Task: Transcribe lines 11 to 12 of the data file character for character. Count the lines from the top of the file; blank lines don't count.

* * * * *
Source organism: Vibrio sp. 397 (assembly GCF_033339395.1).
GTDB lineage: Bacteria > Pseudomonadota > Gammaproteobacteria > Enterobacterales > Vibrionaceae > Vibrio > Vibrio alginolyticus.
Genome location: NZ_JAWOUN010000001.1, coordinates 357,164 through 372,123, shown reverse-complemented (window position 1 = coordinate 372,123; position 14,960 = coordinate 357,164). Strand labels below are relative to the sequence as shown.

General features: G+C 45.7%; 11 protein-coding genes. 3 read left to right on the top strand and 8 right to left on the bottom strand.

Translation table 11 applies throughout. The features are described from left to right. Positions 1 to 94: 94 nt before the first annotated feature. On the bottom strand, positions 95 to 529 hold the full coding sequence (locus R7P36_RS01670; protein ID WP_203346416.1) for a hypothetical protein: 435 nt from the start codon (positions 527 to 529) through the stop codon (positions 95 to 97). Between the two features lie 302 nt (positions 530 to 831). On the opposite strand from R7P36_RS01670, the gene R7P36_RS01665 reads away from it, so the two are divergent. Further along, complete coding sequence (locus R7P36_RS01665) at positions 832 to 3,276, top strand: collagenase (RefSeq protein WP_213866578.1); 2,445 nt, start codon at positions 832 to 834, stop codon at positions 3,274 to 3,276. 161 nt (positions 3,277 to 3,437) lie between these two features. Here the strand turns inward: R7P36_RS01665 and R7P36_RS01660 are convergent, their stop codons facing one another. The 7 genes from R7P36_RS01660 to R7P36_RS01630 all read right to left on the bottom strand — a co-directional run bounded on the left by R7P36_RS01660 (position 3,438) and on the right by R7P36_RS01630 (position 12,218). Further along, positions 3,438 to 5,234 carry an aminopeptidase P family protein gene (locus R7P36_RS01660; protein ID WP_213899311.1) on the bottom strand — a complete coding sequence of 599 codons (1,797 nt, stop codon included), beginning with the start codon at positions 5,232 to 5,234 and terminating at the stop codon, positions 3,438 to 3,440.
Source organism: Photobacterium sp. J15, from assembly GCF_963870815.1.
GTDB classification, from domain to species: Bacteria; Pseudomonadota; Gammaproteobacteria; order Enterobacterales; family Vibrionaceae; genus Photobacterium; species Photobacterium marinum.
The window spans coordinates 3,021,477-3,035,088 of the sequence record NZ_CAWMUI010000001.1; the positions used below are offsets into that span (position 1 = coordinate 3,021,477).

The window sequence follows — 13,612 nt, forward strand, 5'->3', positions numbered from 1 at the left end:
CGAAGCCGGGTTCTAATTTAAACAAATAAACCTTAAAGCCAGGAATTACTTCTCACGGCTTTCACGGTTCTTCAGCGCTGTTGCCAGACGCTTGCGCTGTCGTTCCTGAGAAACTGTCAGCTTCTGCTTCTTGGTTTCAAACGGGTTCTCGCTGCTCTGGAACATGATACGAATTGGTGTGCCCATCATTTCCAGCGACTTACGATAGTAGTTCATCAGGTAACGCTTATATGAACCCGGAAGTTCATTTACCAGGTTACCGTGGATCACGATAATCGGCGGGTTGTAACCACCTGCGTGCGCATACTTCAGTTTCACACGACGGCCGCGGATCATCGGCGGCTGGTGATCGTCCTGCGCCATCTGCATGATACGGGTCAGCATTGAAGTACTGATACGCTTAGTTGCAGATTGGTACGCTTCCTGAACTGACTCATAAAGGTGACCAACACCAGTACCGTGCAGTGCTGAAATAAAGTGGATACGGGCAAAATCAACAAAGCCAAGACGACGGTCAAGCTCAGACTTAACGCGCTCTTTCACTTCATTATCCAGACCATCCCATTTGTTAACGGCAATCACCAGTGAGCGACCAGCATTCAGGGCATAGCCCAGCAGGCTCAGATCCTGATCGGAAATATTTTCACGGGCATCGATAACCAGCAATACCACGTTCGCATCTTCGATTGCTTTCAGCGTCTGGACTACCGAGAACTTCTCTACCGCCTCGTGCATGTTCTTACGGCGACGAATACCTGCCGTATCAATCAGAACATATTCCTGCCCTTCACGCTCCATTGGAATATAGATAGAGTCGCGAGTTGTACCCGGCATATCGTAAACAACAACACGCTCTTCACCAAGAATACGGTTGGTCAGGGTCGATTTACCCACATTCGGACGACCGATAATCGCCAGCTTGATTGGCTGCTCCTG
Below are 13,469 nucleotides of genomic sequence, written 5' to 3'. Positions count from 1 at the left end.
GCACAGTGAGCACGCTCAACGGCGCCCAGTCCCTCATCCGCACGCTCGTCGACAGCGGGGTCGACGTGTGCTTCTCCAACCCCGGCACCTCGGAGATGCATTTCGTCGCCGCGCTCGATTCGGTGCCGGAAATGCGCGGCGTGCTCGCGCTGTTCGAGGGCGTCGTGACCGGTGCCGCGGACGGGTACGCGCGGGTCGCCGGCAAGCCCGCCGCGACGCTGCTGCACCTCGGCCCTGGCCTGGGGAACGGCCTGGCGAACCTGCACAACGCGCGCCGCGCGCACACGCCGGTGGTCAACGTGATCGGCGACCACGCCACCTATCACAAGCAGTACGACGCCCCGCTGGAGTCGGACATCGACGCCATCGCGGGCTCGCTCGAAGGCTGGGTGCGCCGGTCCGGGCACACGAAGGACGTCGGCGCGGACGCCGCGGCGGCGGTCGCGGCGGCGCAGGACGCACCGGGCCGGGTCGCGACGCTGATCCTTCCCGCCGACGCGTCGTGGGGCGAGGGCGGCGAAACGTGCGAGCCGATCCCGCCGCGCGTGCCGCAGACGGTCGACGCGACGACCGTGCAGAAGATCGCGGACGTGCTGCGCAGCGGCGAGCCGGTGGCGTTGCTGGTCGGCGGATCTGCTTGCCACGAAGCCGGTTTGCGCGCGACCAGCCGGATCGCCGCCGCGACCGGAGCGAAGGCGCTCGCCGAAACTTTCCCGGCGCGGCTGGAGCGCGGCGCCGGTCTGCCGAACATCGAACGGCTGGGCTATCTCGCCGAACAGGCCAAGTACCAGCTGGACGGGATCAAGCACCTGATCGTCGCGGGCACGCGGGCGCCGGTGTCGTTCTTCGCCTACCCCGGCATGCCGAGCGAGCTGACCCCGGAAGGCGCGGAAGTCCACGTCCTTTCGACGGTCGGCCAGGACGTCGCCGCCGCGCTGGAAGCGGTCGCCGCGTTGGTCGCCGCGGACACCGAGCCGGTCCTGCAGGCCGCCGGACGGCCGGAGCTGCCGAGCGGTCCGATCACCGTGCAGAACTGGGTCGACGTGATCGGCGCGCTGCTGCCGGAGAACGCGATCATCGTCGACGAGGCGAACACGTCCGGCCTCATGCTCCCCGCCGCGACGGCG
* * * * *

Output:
Below are 13,469 nucleotides of genomic sequence, written 5' to 3'. Positions count from 1 at the left end.
GCACAGTGAGCACGCTCAACGGCGCCCAGTCCCTCATCCGCACGCTCGTCGACAGCGGGGTCGACGTGTGCTTCTCCAACCCCGGCACCTCGGAGATGCATTTCGTCGCCGCGCTCGATTCGGTGCCGGAAATGCGCGGCGTGCTCGCGCTGTTCGAGGGCGTCGTGACCGGTGCCGCGGACGGGTACGCGCGGGTCGCCGGCAAGCCCGCCGCGACGCTGCTGCACCTCGGCCCTGGCCTGGGGAACGGCCTGGCGAACCTGCACAACGCGCGCCGCGCGCACACGCCGGTGGTCAACGTGATCGGCGACCACGCCACCTATCACAAGCAGTACGACGCCCCGCTGGAGTCGGACATCGACGCCATCGCGGGCTCGCTCGAAGGCTGGGTGCGCCGGTCCGGGCACACGAAGGACGTCGGCGCGGACGCCGCGGCGGCGGTCGCGGCGGCGCAGGACGCACCGGGCCGGGTCGCGACGCTGATCCTTCCCGCCGACGCGTCGTGGGGCGAGGGCGGCGAAACGTGCGAGCCGATCCCGCCGCGCGTGCCGCAGACGGTCGACGCGACGACCGTGCAGAAGATCGCGGACGTGCTGCGCAGCGGCGAGCCGGTGGCGTTGCTGGTCGGCGGATCTGCTTGCCACGAAGCCGGTTTGCGCGCGACCAGCCGGATCGCCGCCGCGACCGGAGCGAAGGCGCTCGCCGAAACTTTCCCGGCGCGGCTGGAGCGCGGCGCCGGTCTGCCGAACATCGAACGGCTGGGCTATCTCGCCGAACAGGCCAAGTACCAGCTGGACGGGATCAAGCACCTGATCGTCGCGGGCACGCGGGCGCCGGTGTCGTTCTTCGCCTACCCCGGCATGCCGAGCGAGCTGACCCCGGAAGGCGCGGAAGTCCACGTCCTTTCGACGGTCGGCCAGGACGTCGCCGCCGCGCTGGAAGCGGTCGCCGCGTTGGTCGCCGCGGACACCGAGCCGGTCCTGCAGGCCGCCGGACGGCCGGAGCTGCCGAGCGGTCCGATCACCGTGCAGAACTGGGTCGACGTGATCGGCGCGCTGCTGCCGGAGAACGCGATCATCGTCGACGAGGCGAACACGTCCGGCCTCATGCTCCCCGCCGCGACGGCG